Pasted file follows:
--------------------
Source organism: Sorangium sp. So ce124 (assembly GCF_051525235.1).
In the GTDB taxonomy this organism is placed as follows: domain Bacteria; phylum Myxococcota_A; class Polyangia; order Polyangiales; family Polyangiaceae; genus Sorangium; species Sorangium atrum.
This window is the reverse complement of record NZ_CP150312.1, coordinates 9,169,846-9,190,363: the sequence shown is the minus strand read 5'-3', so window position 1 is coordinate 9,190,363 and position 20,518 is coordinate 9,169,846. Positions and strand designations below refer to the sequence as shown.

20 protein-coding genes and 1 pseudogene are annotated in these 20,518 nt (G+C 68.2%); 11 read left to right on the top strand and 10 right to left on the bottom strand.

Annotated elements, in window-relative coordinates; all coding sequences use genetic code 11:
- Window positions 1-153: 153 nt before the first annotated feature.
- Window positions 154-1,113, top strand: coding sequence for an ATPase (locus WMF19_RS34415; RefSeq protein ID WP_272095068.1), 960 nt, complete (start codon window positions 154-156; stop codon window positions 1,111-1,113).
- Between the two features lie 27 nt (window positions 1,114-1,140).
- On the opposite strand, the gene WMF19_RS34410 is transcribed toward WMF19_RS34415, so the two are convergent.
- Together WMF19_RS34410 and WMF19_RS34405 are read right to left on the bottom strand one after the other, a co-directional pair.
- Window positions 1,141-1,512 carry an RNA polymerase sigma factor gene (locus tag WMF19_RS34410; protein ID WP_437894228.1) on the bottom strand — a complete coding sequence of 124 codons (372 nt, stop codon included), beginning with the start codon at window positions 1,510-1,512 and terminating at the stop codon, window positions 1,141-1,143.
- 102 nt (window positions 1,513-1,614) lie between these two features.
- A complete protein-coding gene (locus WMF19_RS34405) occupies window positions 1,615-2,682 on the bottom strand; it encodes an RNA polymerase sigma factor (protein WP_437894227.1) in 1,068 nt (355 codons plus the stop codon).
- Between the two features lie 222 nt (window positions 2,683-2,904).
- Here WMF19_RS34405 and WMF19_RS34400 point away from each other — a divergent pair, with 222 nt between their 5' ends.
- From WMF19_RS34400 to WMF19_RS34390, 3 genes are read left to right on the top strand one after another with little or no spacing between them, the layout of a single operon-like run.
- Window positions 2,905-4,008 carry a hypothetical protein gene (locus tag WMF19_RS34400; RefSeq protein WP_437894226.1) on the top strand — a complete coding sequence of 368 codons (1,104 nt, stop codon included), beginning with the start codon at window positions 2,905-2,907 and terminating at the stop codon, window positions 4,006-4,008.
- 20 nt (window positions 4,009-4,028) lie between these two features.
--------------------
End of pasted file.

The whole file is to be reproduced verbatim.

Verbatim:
Source organism: Sorangium sp. So ce124 (assembly GCF_051525235.1).
In the GTDB taxonomy this organism is placed as follows: domain Bacteria; phylum Myxococcota_A; class Polyangia; order Polyangiales; family Polyangiaceae; genus Sorangium; species Sorangium atrum.
This window is the reverse complement of record NZ_CP150312.1, coordinates 9,169,846-9,190,363: the sequence shown is the minus strand read 5'-3', so window position 1 is coordinate 9,190,363 and position 20,518 is coordinate 9,169,846. Positions and strand designations below refer to the sequence as shown.

20 protein-coding genes and 1 pseudogene are annotated in these 20,518 nt (G+C 68.2%); 11 read left to right on the top strand and 10 right to left on the bottom strand.

Annotated elements, in window-relative coordinates; all coding sequences use genetic code 11:
- Window positions 1-153: 153 nt before the first annotated feature.
- Window positions 154-1,113, top strand: coding sequence for an ATPase (locus WMF19_RS34415; RefSeq protein ID WP_272095068.1), 960 nt, complete (start codon window positions 154-156; stop codon window positions 1,111-1,113).
- Between the two features lie 27 nt (window positions 1,114-1,140).
- On the opposite strand, the gene WMF19_RS34410 is transcribed toward WMF19_RS34415, so the two are convergent.
- Together WMF19_RS34410 and WMF19_RS34405 are read right to left on the bottom strand one after the other, a co-directional pair.
- Window positions 1,141-1,512 carry an RNA polymerase sigma factor gene (locus tag WMF19_RS34410; protein ID WP_437894228.1) on the bottom strand — a complete coding sequence of 124 codons (372 nt, stop codon included), beginning with the start codon at window positions 1,510-1,512 and terminating at the stop codon, window positions 1,141-1,143.
- 102 nt (window positions 1,513-1,614) lie between these two features.
- A complete protein-coding gene (locus WMF19_RS34405) occupies window positions 1,615-2,682 on the bottom strand; it encodes an RNA polymerase sigma factor (protein WP_437894227.1) in 1,068 nt (355 codons plus the stop codon).
- Between the two features lie 222 nt (window positions 2,683-2,904).
- Here WMF19_RS34405 and WMF19_RS34400 point away from each other — a divergent pair, with 222 nt between their 5' ends.
- From WMF19_RS34400 to WMF19_RS34390, 3 genes are read left to right on the top strand one after another with little or no spacing between them, the layout of a single operon-like run.
- Window positions 2,905-4,008 carry a hypothetical protein gene (locus tag WMF19_RS34400; RefSeq protein WP_437894226.1) on the top strand — a complete coding sequence of 368 codons (1,104 nt, stop codon included), beginning with the start codon at window positions 2,905-2,907 and terminating at the stop codon, window positions 4,006-4,008.
- 20 nt (window positions 4,009-4,028) lie between these two features.